Posted: 18 October 2019
The Board has chosen to publish the details of the matter due to the seriousness of the offending and the strong penalty. It is important that LBPs are aware of the consequences of the failure in this circumstance and avoid similar outcomes.
Decision against White Bai (C2-01648)
Mr Bai was found to have:
- carried out restricted building work that he is not licensed to do;
- carried out building work in a negligent or incompetent manner;
- failed to comply with a building consent.
The Board heard evidence that Mr Bai carried out brickwork as part of an extension to an existing dwelling under a building consent.
At the time, Mr Bai was licensed in Carpentry and not in Bricklaying and Blocklaying. Mr Bai had applied for a Bricklaying and Blocklaying licence and been declined, as he did not display the required competencies to hold the licence.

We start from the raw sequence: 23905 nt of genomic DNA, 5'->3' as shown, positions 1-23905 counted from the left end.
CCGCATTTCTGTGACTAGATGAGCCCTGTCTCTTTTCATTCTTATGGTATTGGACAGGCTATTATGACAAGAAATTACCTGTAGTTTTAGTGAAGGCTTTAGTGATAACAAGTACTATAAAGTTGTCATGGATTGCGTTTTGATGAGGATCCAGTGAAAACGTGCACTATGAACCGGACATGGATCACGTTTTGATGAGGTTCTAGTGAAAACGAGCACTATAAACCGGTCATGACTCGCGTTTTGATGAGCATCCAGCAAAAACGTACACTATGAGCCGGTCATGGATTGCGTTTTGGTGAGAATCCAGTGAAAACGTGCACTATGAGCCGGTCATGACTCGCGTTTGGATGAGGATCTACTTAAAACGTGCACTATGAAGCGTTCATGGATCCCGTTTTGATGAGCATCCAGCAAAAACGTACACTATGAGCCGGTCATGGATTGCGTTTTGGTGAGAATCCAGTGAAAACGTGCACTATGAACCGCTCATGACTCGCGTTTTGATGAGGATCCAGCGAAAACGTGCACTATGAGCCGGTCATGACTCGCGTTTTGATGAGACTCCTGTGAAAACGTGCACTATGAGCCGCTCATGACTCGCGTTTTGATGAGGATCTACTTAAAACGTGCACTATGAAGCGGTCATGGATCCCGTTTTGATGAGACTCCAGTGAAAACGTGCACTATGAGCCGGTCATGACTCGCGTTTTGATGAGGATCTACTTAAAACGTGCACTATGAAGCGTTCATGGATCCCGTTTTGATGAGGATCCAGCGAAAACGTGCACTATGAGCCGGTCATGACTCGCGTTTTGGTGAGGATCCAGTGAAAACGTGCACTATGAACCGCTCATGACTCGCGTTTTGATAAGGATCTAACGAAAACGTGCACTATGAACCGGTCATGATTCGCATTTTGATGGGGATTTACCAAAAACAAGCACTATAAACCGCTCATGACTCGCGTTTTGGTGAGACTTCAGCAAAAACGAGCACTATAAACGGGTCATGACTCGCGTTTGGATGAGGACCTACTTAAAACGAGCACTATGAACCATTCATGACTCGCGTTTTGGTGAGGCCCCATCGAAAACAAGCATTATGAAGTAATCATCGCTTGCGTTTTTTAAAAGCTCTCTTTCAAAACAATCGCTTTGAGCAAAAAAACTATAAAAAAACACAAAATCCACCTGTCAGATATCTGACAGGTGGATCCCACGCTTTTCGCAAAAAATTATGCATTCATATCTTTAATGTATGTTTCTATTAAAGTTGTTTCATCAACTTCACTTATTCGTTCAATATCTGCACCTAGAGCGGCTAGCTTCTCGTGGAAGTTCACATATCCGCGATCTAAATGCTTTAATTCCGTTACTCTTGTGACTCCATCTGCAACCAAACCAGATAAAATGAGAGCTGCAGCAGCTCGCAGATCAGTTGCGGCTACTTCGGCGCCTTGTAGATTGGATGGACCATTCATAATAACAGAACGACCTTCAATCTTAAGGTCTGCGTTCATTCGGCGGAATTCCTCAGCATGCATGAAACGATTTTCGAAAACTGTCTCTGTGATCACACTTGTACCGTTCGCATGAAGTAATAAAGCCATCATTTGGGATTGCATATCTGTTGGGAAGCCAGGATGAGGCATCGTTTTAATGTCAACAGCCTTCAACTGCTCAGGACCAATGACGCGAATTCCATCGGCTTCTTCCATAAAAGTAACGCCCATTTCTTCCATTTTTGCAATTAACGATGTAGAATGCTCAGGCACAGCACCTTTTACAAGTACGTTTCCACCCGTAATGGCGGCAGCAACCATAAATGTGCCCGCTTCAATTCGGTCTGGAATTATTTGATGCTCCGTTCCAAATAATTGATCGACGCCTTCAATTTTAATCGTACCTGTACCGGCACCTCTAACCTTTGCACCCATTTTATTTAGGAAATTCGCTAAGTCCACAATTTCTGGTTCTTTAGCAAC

The brickwork Mr Bai undertook had a number of defects, including that it failed a half-height inspection and was obviously out of alignment both vertically and horizontally. The bricks were also not well blended as they were laid.
The Board cancelled Mr Bai’s LBP Carpentry licence with a stand-down period of six months before he can reapply for licensing. The Board also ordered Mr Bai to pay some costs towards the inquiry and that this decision would be publicised.
What we can learn from this decision
Carrying out work he was not competent to do, working outside of his licence class and a lack of understanding of consented plans led Mr Bai to be disciplined by the Board.
Mr Bai worked outside his licence class, because as an LBP with a Carpentry licence he cannot carry out or supervise restricted building work that relates to brick or blocklaying. The work he carried out also failed an inspection and had to be remediated by another contractor.
LBPs need to understand their regulatory obligations. Being an LBP comes with a responsibility to only undertake work you are competent and licensed to perform. Stepping outside your limits can result in poor outcomes for all involved, and like Mr Bai you could risk losing your licence.
This decision and other past decisions can be read in full on the LBP website.